Anatomy of an Australian Wedding Welcome Bag
Re-creating that feeling of surprise and delight for someone that you care about is surprisingly easy. They'll feel good. You'll feel good. We'll all feel good! In this blog I'm considering weddings as an example, but the gifting ideas are easily transferable to many other occasions, where a little bit of effort on your behalf can make someone you know and/or care about feel on top of the world. For example, guests who are visiting from interstate or overseas for holidays or a conference, or to visit family, friends, new babies etc.
In the USA 'Wedding Welcome Gifts' are a big deal. It's not uncommon for the majority of wedding guests to travel from another state and so the 'bride and groom' or 'bride and bride' or 'groom and groom' (ie "the happy couple") arrange a little gift to be left at the hotel room/place where their guests are staying - this is what is commonly referred to as a 'Wedding Welcome Gift' (da-dah!). These gifts range in size, value and elaborateness, but they are usually a personalised gesture intended to warmly greet and thank wedding guests for coming to the wedding.
I think these gifts are such a lovely gesture. Even though we may not have as many guests who travel for our weddings or commitment ceremonies in Australia, there are still opportunites to create gifts for those that do, and create a memorable first impression. It's the least you can do really considering they've usually spent quite a bit of money getting to your event to help you celebrate.
So what's in this Wedding Welcome Gift?
Many factors come into consideration such as the location, season, wedding style, budget and colour palette. You'll also want to be careful about balance. It's all very well to have a stunning hand crafted wooden box, but not if you can't afford to put anything in it! Generally speaking, you'll want to include some or all of these to create a memorable and well-balanced gift:
Something to hold the items: This might be a calico tote, a fancy cardboard box, a wooden box or even a woven basket. You can personalise this too with screen printing (if you're making lots of gifts) or stencil and a paint (if you're making only a few)
Something to sip: If your guests are staying in an unfamiliar location or arriving late at night, you want to save them the effort of having to step out to buy water. Also, buying water can add up to big bucks for your guests as convenience stores often charge an arm and a leg for a small bottle of H20!
Fresh fruit: You can't go wrong a crunchy apple - unless your guests are 5 and have lost their front teeth...or somewhat older and have no teeth! You can always go posh of course with a punnet of raspberries or even chocolate dipped strawberries.
A local beverage: Take a cue from your location. If there's a local craft or hipster beer you can pop a bottle of that in. If you're lucky enough to live near a wonderful wine region (eg the Barossa Valley), your guests may appreciate a small bottle of vino. Many wineries sell 375ml bottles and these are perfectly sized for wedding welcome gifts. You're doing yourself a favour here because if your guests taste something they like, they'll know what to buy you when they next visit!
Something sweet:Every wedding welcome gift should include something to satisfy your guests’ sweet-tooth. The options are endless but it might include a local well known sweet, the happy couples' favourite treat, a personalised iced biscuit in the wedding colours or some personalised chocolates. You could buy sweets in bulk to save a few dollars and transfer portions into your own little cellophane bags tied with ribbon in your wedding colours.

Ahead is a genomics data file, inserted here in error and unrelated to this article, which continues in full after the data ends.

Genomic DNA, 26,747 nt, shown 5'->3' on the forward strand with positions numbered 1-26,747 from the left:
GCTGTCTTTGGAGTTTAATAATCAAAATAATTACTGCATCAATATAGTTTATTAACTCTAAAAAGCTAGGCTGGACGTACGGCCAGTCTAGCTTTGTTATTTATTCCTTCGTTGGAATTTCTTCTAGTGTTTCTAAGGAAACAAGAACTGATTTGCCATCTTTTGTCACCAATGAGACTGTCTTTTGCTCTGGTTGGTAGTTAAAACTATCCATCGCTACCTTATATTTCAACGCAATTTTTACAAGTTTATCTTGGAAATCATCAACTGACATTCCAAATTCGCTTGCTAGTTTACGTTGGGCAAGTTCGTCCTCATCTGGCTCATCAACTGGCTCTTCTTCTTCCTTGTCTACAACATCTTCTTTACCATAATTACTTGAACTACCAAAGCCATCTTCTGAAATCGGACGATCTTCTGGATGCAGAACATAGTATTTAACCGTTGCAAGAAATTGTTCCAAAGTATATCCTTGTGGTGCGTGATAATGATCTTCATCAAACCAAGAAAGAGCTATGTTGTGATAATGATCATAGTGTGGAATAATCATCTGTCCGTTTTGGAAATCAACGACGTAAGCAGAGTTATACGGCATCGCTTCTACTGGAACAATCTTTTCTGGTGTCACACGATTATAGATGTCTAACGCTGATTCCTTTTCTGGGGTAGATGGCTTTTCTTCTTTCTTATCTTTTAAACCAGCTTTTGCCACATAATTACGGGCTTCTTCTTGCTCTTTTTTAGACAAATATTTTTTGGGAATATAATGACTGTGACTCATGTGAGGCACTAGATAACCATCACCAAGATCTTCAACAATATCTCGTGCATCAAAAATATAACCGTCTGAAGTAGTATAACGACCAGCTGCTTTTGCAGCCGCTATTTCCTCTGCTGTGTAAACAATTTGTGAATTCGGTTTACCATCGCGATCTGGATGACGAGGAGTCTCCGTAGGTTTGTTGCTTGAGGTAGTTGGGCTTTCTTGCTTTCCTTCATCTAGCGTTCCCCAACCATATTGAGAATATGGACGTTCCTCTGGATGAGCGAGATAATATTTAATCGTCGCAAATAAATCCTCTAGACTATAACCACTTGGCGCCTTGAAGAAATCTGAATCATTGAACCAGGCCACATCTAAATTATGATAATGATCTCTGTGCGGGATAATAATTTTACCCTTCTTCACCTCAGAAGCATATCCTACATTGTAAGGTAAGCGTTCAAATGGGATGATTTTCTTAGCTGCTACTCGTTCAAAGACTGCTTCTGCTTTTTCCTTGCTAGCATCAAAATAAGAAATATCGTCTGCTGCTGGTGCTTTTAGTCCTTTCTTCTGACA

Something salty: At the end of long nights, something salty is always appreciated by guests who may have, how can I put this delicately...over-indulged? It's a bit challenging to put a greasy hamburger or hot chips in the Wedding Welcome Gift, so some salted nuts, chips, rice crackers or pop corn should do the trick.
Hangover relief/recovery kit: Somewhat related to the need for salty snacks, after celebrating your nuptuals in style, you might like to indulge your guests with a few essential amenities. Headache relief, bandaids, eye drops, a mini tooth brush - anything you think they might need but may have forgotten to pack.
Information: While the treats and drinks are obviously the most exciting part of the gift, don't forget the details. Help your guests by giving them everything they need to know at their fingertips. For example, the itinerary for the weekend with times, locations and addresses for the ceremony, reception, wedding breakfast, post wedding bbq etc. If you are providing transportation, this is a great place to include bus pick-up/drop-off information as well. Also, consider including local maps, a public transport card and tips for a few things to do in the area including where to get the best coffee!
By way of example, here's something we prepared earlier for Adelaideans:
So there you have it - it's certainly something you can do yourself and if you've got the time it's a lot of fun. You don't need to spend a lot of money, you can scale it up or down to meet your budget. If you get stuck however, or need an hand, we'd be only too pleased to help.
Perhaps one day soon I'll look at guides for other cities - especially if it means a visit! I reckon it would be best if I went to Melbourne in the Spring. What was that you said? I might be able to go the Spring Racing Carnival at the same time? Oh, I never even thought of that...
Until next time.